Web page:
3. Moraschini, V.; Poubel, L.A.; Ferreira, V.F.; Barboza Edos, S. Evaluation of survival and success rates of dental implants reported in longitudinal studies with a follow-up period of at least 10 years: A systematic review. Int. J. Oral Maxillofac. Surg. 2015, 44, 377–388. [Google Scholar] [CrossRef] [PubMed]
  4. Mangano, C.; Iaculli, F.; Piattelli, A.; Mangano, F. Fixed restorations supported by Morse-taper connection implants: A retrospective clinical study with 10–20 years of follow-up. Clin. Oral Implants Res. 2015, 26, 1229–1236. [Google Scholar] [CrossRef] [PubMed]
  5. Branemark, P.I.; Hansson, B.O.; Adell, R.; Breine, U.; Landstrom, J.; Hallen, O.; Ohman, A. Osseointegrated implants in the treatment of the edentulous jaws. Experience from a 10-year period. Scand. J. Plas. Reconstr. Surg. Suppl. 1977, 16, 1–132. [Google Scholar]
  6. Ghoul, W.E.; Chidiac, J.J. Prosthetic requirements for immediate implant loading: A review. J. Prosthodont. 2012, 21, 141–154. [Google Scholar] [PubMed]
  7. Zhang, X.X.; Shi, J.Y.; Gu, Y.X.; Lai, H.C. Long-Term Outcomes of Early Loading of Straumann Implant-Supported Fixed Segmented Bridgeworks in Edentulous Maxillae: A 10-Year Prospective Study. Clin. Implant Dent. Relat. Res. 2016, 18, 1227–1237. [Google Scholar] [CrossRef] [PubMed]
  8. De Bruyn, H.; Raes, S.; Ostman, P.O.; Cosyn, J. Immediate loading in partially and completely edentulous jaws: A review of the literature with clinical guidelines. Periodontol 2000 2014, 66, 153–187. [Google Scholar] [PubMed]
  9. Duyck, J.; Vandamme, K. The effect of loading on peri-implant bone: A critical review of the literature. J. Oral Rehabil. 2014, 41, 783–794. [Google Scholar] [CrossRef] [PubMed]
  10. Han, C.H.; Mangano, F.; Mortellaro, C.; Park, K.B. Immediate Loading of Tapered Implants Placed in Postextraction Sockets and Healed Sites. J. Craniofac. Surg. 2016, 27, 1220–1227. [Google Scholar] [CrossRef] [PubMed]
  11. Moraschini, V.; Porto Barboza, E. Immediate versus conventional loaded single implants in the posterior mandible: A meta-analysis of randomized controlled trials. Int. J. Oral Maxillofac. Surg. 2016, 45, 85–92. [Google Scholar] [CrossRef] [PubMed]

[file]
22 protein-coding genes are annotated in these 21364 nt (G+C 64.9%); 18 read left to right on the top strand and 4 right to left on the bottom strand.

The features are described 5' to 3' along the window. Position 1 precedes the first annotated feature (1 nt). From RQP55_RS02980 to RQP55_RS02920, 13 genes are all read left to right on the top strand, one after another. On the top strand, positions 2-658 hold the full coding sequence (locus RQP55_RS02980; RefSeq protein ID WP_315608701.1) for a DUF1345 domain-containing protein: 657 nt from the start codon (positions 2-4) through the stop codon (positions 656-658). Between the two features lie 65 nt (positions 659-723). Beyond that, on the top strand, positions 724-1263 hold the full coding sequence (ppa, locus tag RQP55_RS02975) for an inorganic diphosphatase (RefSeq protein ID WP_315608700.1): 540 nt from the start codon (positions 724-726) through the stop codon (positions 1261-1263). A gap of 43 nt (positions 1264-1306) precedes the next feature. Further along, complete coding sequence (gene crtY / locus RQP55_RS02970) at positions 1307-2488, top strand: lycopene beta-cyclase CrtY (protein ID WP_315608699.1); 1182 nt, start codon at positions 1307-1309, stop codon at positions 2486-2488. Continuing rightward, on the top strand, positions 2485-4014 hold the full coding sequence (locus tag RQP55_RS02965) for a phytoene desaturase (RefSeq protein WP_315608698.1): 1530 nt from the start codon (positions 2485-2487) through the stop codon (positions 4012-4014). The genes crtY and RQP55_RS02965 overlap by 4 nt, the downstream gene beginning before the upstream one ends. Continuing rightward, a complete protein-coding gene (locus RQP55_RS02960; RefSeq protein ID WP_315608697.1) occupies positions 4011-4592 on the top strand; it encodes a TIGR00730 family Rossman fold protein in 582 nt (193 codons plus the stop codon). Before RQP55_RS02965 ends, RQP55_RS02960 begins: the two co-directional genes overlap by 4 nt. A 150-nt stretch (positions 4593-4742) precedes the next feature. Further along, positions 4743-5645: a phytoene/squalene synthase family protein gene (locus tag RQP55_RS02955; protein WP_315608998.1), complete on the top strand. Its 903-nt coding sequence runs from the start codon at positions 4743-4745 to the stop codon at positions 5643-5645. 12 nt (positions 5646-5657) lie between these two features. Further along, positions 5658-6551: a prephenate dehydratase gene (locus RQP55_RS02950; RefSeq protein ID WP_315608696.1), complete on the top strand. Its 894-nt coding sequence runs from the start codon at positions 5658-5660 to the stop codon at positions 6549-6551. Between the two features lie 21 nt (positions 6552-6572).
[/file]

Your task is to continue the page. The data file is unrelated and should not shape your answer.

12. Akoğlan, M.; Tatli, U.; Kurtoğlu, C.; Salimov, F.; Kürkçü, M. Effects of different loading protocols on the secondary stability and peri-implant bone density of the single implants in the posterior maxilla. Clin. Implant Dent. Relat. Res. 2017, 19, 624–631. [Google Scholar] [CrossRef] [PubMed]
  13. Lioubavina-Hack, N.; Lang, N.P.; Karring, T. Significance of primary stability for osseointegration of dental implants. Clin. Oral Implants Res. 2006, 17, 244–250. [Google Scholar] [CrossRef] [PubMed]
  14. Mangano, F.G.; Pires, J.T.; Shibli, J.A.; Mijiritsky, E.; Iezzi, G.; Piattelli, A.; Mangano, C. Early Bone Response to Dual Acid-Etched and Machined Dental Implants Placed in the Posterior Maxilla: A Histologic and Histomorphometric Human Study. Implant Dent. 2017, 26, 24–29. [Google Scholar] [CrossRef] [PubMed]
  15. Calvo-Guirado, J.L.; Satorres-Nieto, M.; Aguilar-Salvatierra, A.; Delgado-Ruiz, R.A.; Maté-Sánchez de Val, J.E.; Gargallo-Albiol, J.; Gómez-Moreno, G.; Romanos, G.E. Influence of surface treatment on osseointegration of dental implants: Histological, histomorphometric and radiological analysis in vivo. Clin. Oral Investig. 2015, 19, 509–517. [Google Scholar] [CrossRef] [PubMed]
  16. Shibli, J.A.; Mangano, C.; D’avila, S.; Piattelli, A.; Pecora, G.E.; Mangano, F.; Onuma, T.; Cardoso, L.A.; Ferrari, D.S.; Aguiar, K.C.; et al. Influence of direct laser fabrication implant topography on type IV bone: A histomorphometric study in humans. J. Biomed. Mater. Res. A. 2010, 93, 607–614. [Google Scholar] [CrossRef] [PubMed]
  17. Van Oirschot, B.A.; Bronkhorst, E.M.; van den Beucken, J.J.; Meijer, G.J.; Jansen, J.A.; Junker, R. A systematic review on the long-term success of calcium phosphate plasma-spray-coated dental implants. Odontology 2016, 104, 347–356. [Google Scholar] [CrossRef] [PubMed]
  18. Bosshardt, D.D.; Chappuis, V.; Buser, D. Osseointegration of titanium, titanium alloy and zirconia dental implants: Current knowledge and open questions. Periodontol 2000 2017, 73, 22–40. [Google Scholar] [CrossRef] [PubMed]
  19. Shibli, J.A.; Mangano, C.; Mangano, F.; Rodrigues, J.A.; Cassoni, A.; Bechara, K.; Ferreia, J.D.; Dottore, A.M.; Iezzi, G.; Piattelli, A. Bone-to-implant contact around immediately loaded direct laser metal-forming transitional implants in human posterior maxilla. J. Periodontol. 2013, 84, 732–737. [Google Scholar] [CrossRef] [PubMed]
  20. Shibli, J.A.; Pires, J.T.; Piattelli, A.; Iezzi, G.; Mangano, C.; Mangano, F.; de Souza, S.L.S.; Gehrke, S.A.; Wang, H.L.; Ehrenfest, D.M.D. Impact of Different Implant Surfaces Topographies on Peri-Implant Tissues: An Update of Current Available Data on Dental Implants Retrieved from Human Jaws. Curr. Pharm. Biotechnol. 2017, 18, 76–84. [Google Scholar] [CrossRef] [PubMed]
  21. Kaluđerović, M.R.; Schreckenbach, J.P.; Graf, H.L. Titanium dental implant surfaces obtained by anodic spark deposition—From the past to the future. Mater. Sci. Eng. C Mater. Biol. Appl. 2016, 69, 1429–1441. [Google Scholar] [CrossRef] [PubMed]
  22. Goldman, M.; Juodzbalys, G.; Vilkinis, V. Titanium surfaces with nanostructures influence on osteoblasts proliferation: A systematic review. J. Oral Maxillofac. Res. 2014, 5, e1. [Google Scholar] [PubMed]